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Please and Excuse Me as Part of Children's Vocabulary

I completed my primary education from a convent school in a small town. There was tremendous focus on good and polite behavior. I remember learning how to use both please and excuse me as a part of our regular conversation. Excuse me miss, may I drink water please? Excuse me, is this seat taken? Could you pass me the salt please. 

Fast forward to today - now, we are the ones in the driver's seat when it comes to raising kids. There seems to be a conscious effort on our part to follow a somewhat different approach from what our parents did raising us. To right what we thought was wrong? To keep up with changing times? Probably a bit of both.

However, where does that leave terms like excuse me and please? And how do children use them these days?

Excuse Me

When it comes to the use of Excuse Me, there are some interesting observations, at least basis my experience with kids over the last ten years at our daycare in South City 1, and more so now that we have kids coming in not only from all corners of the country, but also internationally through our online preschool program.

When it comes to children under 4 years of age, in India, we do not really introduce the term in preschool. At Morning Glorie, the logic behind that really is that we want children to be able to freely express themselves most of the times, and the resultant cacophony at times is only welcome. At other times, we really teach children to wait for their turn, and therefore, somewhere they learn to not talk out of turn. Excuse me, as a polite interruption isn't the focus, and we expect children to naturally communicate otherwise, at least at this age.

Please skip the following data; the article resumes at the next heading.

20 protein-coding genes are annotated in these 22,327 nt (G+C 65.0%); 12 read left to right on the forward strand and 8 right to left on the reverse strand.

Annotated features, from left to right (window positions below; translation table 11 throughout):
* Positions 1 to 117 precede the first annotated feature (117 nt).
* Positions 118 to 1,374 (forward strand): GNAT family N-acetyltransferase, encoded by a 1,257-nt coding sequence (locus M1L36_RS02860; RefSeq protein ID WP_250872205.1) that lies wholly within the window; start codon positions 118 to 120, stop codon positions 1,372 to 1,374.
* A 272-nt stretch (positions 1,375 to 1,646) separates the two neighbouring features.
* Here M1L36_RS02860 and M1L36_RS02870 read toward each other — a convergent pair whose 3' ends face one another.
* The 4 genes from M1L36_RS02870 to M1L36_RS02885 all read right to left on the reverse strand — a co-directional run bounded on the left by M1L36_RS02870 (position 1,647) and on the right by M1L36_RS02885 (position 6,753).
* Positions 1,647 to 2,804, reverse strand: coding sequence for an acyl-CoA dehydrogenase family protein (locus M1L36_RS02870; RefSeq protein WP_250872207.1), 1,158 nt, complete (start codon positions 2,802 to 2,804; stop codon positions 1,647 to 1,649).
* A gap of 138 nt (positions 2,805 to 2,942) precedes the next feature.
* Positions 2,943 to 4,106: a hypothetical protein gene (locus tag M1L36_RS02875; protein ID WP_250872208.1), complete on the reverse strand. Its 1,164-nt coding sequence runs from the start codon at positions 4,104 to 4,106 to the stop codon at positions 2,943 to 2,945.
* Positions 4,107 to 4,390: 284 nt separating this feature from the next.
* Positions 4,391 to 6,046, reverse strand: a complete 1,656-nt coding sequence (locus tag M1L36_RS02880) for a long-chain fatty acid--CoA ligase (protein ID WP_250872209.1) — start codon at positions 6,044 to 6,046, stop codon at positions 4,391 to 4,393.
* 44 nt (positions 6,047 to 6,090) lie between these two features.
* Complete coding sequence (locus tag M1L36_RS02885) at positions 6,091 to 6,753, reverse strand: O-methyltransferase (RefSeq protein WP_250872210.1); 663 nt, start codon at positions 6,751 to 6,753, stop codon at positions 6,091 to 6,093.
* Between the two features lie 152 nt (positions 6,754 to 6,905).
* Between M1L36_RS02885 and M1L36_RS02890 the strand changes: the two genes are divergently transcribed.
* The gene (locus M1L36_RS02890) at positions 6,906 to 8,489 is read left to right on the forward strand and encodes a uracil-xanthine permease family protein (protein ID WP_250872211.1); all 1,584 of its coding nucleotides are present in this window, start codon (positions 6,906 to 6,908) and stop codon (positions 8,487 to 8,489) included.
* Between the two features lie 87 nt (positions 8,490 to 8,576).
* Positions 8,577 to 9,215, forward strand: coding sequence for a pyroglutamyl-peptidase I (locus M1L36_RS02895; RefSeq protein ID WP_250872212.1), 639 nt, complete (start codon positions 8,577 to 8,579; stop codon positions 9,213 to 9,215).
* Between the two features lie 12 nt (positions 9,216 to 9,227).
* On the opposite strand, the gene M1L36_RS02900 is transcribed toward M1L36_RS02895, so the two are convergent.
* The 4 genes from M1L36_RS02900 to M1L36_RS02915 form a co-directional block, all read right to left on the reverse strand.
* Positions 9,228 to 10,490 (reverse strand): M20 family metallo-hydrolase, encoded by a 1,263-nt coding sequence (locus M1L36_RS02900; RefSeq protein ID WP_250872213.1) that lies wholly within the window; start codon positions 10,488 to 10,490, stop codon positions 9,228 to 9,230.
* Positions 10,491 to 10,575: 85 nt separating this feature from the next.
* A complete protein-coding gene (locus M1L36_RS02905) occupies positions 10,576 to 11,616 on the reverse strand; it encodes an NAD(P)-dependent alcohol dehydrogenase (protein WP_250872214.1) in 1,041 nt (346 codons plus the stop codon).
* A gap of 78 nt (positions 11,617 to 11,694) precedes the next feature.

However, older children coming from formal schools do use Excuse Me, and then, in the Indian context, the focus seems to be on using Excuse Me whenever an adult or caregiver is being addressed. Somehow children do not feel the need to use Excuse Me with peers.

However, we also have an international student in our online program coming in from Scotland. Now, this is a 4-year old child, and he extensively uses Excuse Me. This may happen every two sentences. It may at times distract the teacher from what she is doing, but the child is only doing what he has learnt - make use of a polite phrase when you have to get in your point edgewise.

Please

When it comes to please, the observation is even more interesting. Irrespective of geography, I haven't seen kids up to even 6 and 7 years of age ((both at our daycare in South City 1 and at Eggheads Activity Club) using the term Please. That seems to be a generational shift in attitude, where 

a. kids are learning to be more assertive.

b. we are moving away from times when one had to plead for something. This is not out of sense of entitlement, it is instilling a sense of what can be rightfully asked for, and identify what should not. 

With this in mind, the use of Please has actually moved to just older kids, who use it with adults around whom they are so comfortable, that they use Please incessantly to get their way where they can. This is more a sign of great affection, and the use of Please for just polite conversation slowly seems to be going down.

Which leads to the question, are Please and Excuse Me still relevant for children today? 

There is really no substitute for politeness, and children must know what both these phrases are used for. Please may not find much use in daily vocabulary at a younger age, but extra knowledge never hurt anyone. The use Please can work like magic at times! So kids must be aware and learn to use it right. And when it comes to Excuse Me, it still remains relevant, only we must teach our kids how to find the right balance. Children must learn to identify the situations where they need to enter a pre-existing conversation, and also identify the times when they must wait to speak. And of course, the evergreen Excuse Me or Excuse Me, Please at the end of a sneeze always works :)

Up Next - Development Milestones - Language Development and the Role of Stories

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